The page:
In a short scenario, he entered in a suburban back yard with a white picket fence, a picnic table with orange cones on it, a tree with downed limb and a chainsaw. His task was to pick up and properly place the cones on the table using his hands and the saw to cut off a limb felled due to the storm.
The simulation was so real that when the Steckling finished – even though when he had already created it, he still tried to set the hand controllers that he was holding on the picnic table that he saw in the headset. Of course, the problem was that there was no picnic table in real – and the controller would have fallen on the floor.
He said aloud, surprising himself, “I almost went to set these down on the table. I almost dropped them.”
In another virtual reality simulation, the computer puts the user on top of a tall wind turbine.
It is so real that you become afraid as you get close to the edge. Your heart starts beating fast and you perspire. You know that nothing will actually happen to you. But no matter how hard you try to overcome the virtual edge, your mind will every time tell you that it is dangerous out there and you will hesitate.
In a science fiction analogy, it is nearly the “Star Trek” holodeck.
Boundaries of virtual reality
DTE expects to start training their workers late this year, and Vectorform plans to develop simulations that are even more lifelike, what it calls as higher fidelity.
Vectorform and DTE predict that virtual reality will assist the workers to familiarize with the hard conditions like working up high in the air, and experience the jobs to decide whether they want to pursue it before they have invested much of their time on learning how in the field.
Some of the initial VR headsets gave users headaches and made them nauseated. But the developers of Vectorform have said that the problem has fixed in the HTC Vive headsets.
Still, how the real as the simulations might be, there are limits and it is still uncertain that how much virtual reality can improve the training of the workers or whether there are unidentified drawbacks.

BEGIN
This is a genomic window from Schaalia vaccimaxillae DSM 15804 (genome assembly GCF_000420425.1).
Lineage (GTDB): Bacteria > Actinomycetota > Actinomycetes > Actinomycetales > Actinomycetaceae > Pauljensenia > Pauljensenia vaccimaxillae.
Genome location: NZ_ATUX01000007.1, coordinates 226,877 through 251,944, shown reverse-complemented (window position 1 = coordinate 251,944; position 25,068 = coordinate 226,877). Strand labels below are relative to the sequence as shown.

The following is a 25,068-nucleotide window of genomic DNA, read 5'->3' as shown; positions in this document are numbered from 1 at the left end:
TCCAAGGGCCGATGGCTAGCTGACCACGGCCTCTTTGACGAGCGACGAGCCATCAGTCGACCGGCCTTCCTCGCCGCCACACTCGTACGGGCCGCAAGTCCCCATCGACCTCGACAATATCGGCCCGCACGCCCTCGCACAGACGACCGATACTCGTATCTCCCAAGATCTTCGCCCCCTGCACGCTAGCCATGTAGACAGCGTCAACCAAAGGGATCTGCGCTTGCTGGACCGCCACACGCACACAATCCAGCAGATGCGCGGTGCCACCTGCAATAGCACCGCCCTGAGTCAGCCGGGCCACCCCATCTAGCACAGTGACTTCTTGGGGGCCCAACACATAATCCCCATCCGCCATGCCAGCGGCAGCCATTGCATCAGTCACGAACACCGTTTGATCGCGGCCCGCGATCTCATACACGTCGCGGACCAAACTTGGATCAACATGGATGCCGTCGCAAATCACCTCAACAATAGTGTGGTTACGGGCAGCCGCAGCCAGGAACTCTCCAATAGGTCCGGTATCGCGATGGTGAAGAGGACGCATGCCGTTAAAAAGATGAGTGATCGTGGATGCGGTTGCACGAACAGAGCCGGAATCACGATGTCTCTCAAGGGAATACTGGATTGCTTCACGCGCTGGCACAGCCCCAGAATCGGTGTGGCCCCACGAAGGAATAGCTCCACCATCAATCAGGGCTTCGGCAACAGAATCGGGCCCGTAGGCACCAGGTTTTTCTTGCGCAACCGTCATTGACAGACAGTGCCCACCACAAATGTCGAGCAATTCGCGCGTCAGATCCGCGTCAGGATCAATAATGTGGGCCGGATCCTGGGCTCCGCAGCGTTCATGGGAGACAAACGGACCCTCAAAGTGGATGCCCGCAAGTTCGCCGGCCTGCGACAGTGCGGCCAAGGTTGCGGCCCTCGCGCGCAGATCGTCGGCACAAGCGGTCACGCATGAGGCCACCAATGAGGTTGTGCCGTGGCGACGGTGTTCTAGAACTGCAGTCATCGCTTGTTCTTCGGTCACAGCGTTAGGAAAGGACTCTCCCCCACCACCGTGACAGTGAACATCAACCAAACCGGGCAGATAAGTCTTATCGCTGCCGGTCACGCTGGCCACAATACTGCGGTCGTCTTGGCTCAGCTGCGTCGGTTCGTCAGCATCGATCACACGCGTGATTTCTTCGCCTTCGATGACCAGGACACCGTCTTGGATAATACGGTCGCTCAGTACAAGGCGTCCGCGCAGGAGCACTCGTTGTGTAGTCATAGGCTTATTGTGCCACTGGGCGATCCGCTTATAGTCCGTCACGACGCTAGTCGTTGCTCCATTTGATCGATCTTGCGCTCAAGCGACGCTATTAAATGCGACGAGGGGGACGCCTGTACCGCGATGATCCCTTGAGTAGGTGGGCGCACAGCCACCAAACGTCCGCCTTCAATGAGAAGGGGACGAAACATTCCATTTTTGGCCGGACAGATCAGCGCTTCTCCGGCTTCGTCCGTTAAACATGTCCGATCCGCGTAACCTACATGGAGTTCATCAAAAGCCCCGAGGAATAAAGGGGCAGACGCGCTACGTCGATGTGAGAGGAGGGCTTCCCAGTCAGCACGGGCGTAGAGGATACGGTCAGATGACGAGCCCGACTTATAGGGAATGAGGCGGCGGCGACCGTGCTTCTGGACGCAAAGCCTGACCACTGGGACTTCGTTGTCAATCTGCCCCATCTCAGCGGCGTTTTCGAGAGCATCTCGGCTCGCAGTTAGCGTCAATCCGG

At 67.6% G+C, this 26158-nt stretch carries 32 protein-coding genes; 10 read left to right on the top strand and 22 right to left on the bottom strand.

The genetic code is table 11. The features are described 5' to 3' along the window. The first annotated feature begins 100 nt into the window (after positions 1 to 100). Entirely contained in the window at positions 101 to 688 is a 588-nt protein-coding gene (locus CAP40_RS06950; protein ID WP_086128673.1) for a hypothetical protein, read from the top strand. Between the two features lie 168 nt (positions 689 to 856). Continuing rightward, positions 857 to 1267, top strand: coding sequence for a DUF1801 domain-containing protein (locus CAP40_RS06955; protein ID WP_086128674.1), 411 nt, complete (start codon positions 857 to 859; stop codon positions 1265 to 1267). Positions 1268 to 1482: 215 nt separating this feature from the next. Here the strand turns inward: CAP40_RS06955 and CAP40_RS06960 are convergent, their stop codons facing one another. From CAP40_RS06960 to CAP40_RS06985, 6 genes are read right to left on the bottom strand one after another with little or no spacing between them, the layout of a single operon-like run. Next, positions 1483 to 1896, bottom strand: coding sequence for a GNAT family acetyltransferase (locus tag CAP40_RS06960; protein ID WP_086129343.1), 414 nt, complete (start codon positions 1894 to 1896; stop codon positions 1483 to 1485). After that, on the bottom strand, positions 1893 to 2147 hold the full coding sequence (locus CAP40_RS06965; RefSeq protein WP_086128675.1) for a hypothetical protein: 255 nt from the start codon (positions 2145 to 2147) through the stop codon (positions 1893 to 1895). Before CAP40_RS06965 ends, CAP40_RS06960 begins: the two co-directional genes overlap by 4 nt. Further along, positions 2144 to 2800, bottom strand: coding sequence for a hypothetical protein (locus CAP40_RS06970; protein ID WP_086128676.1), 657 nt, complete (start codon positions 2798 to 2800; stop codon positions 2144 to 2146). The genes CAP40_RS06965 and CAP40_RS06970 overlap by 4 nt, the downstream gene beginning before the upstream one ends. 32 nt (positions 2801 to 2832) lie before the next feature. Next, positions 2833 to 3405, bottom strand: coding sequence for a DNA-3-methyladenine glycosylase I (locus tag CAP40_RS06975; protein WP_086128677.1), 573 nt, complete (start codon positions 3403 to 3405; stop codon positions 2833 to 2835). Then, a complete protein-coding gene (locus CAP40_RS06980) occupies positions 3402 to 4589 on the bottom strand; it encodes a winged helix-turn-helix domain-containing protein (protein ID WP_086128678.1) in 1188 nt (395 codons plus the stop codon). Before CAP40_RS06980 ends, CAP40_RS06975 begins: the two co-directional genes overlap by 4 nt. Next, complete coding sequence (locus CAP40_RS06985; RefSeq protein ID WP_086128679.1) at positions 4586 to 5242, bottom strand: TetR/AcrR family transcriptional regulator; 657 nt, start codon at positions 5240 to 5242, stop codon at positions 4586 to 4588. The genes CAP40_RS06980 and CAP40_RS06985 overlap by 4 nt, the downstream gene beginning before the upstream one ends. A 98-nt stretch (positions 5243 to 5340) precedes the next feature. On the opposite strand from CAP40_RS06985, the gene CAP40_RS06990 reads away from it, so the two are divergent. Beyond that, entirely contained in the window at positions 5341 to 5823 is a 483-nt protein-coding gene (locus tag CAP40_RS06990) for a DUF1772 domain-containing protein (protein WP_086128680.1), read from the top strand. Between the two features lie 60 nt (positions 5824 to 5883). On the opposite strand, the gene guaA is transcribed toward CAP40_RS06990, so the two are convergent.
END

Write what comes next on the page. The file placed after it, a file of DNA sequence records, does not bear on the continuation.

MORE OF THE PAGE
In the downed power line simulation, the virtual cones are light. The chainsaw is also light – and you can’t likely get cut. Could the training in such circumstances where there are no actual significant lead workers advance bad habits – or become deadened to the fears that in normal conditions keep them safe?
Drop the saw? Nothing happens to it.
Step over the edge on top of the tall turbine? No plunge to your death.
Vazzano said, “But, it’s a lot closer to reality from web-based or app training than we’ve done. There are ways we can simulate more life-like scenarios. We’re going to see a much higher range of fidelity, and you’re going to see motion-picture special effects to drive realism.”
Future of technology
As the technology improves, DTE and Vectorform also aims to find other possible uses for it.
Patterson said, right now, the headsets that are not available in the consumer market, are predicted to cost less than $1,000 each, and the training of workers using virtual reality is costly as compared to the other methods, that will probably change as the prices will come down.
He said virtual reality can also be a more demanding way to train the workers, judging the demand for it in his own office.
Patterson said, “We have folks on my team fighting to be out here on this project.”
He added, in the future virtual reality may give the executives of the companies an opportunity to be in the field virtually, by providing them a life-like sight in the real time of what is occurring in hard to get places or areas damaged by the disasters, allowing them to make better and quicker decisions.
He said, “We are convinced the innovations that we make here are going to be more applicable in the energy industry more broadly. You can only imagine where we can take this.”